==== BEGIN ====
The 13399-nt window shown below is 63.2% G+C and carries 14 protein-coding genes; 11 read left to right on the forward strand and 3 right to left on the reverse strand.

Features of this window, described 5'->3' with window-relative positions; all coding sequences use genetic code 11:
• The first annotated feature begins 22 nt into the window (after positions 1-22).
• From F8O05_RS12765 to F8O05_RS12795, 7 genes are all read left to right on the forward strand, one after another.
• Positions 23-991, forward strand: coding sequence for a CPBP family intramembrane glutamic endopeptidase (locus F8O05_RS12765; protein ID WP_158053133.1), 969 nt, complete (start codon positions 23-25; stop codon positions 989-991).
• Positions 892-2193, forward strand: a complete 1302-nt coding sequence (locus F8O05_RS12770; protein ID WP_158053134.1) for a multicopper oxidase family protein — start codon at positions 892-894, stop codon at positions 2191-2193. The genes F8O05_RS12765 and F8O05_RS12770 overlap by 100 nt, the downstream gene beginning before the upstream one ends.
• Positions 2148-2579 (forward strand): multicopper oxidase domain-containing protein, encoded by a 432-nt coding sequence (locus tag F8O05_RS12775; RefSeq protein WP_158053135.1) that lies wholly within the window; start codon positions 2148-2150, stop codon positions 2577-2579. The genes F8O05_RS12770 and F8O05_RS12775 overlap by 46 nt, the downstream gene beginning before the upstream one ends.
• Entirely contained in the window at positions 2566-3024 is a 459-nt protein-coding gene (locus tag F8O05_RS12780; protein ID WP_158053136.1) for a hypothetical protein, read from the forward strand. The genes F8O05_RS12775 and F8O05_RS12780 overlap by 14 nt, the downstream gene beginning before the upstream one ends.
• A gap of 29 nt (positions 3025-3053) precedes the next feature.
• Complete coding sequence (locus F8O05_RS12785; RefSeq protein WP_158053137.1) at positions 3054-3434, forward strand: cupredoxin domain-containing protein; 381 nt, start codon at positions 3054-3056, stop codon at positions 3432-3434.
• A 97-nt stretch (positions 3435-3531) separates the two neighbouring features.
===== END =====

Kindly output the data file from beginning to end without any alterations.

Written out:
The 13399-nt window shown below is 63.2% G+C and carries 14 protein-coding genes; 11 read left to right on the forward strand and 3 right to left on the reverse strand.

Features of this window, described 5'->3' with window-relative positions; all coding sequences use genetic code 11:
• The first annotated feature begins 22 nt into the window (after positions 1-22).
• From F8O05_RS12765 to F8O05_RS12795, 7 genes are all read left to right on the forward strand, one after another.
• Positions 23-991, forward strand: coding sequence for a CPBP family intramembrane glutamic endopeptidase (locus F8O05_RS12765; protein ID WP_158053133.1), 969 nt, complete (start codon positions 23-25; stop codon positions 989-991).
• Positions 892-2193, forward strand: a complete 1302-nt coding sequence (locus F8O05_RS12770; protein ID WP_158053134.1) for a multicopper oxidase family protein — start codon at positions 892-894, stop codon at positions 2191-2193. The genes F8O05_RS12765 and F8O05_RS12770 overlap by 100 nt, the downstream gene beginning before the upstream one ends.
• Positions 2148-2579 (forward strand): multicopper oxidase domain-containing protein, encoded by a 432-nt coding sequence (locus tag F8O05_RS12775; RefSeq protein WP_158053135.1) that lies wholly within the window; start codon positions 2148-2150, stop codon positions 2577-2579. The genes F8O05_RS12770 and F8O05_RS12775 overlap by 46 nt, the downstream gene beginning before the upstream one ends.
• Entirely contained in the window at positions 2566-3024 is a 459-nt protein-coding gene (locus tag F8O05_RS12780; protein ID WP_158053136.1) for a hypothetical protein, read from the forward strand. The genes F8O05_RS12775 and F8O05_RS12780 overlap by 14 nt, the downstream gene beginning before the upstream one ends.
• A gap of 29 nt (positions 3025-3053) precedes the next feature.
• Complete coding sequence (locus F8O05_RS12785; RefSeq protein WP_158053137.1) at positions 3054-3434, forward strand: cupredoxin domain-containing protein; 381 nt, start codon at positions 3054-3056, stop codon at positions 3432-3434.
• A 97-nt stretch (positions 3435-3531) separates the two neighbouring features.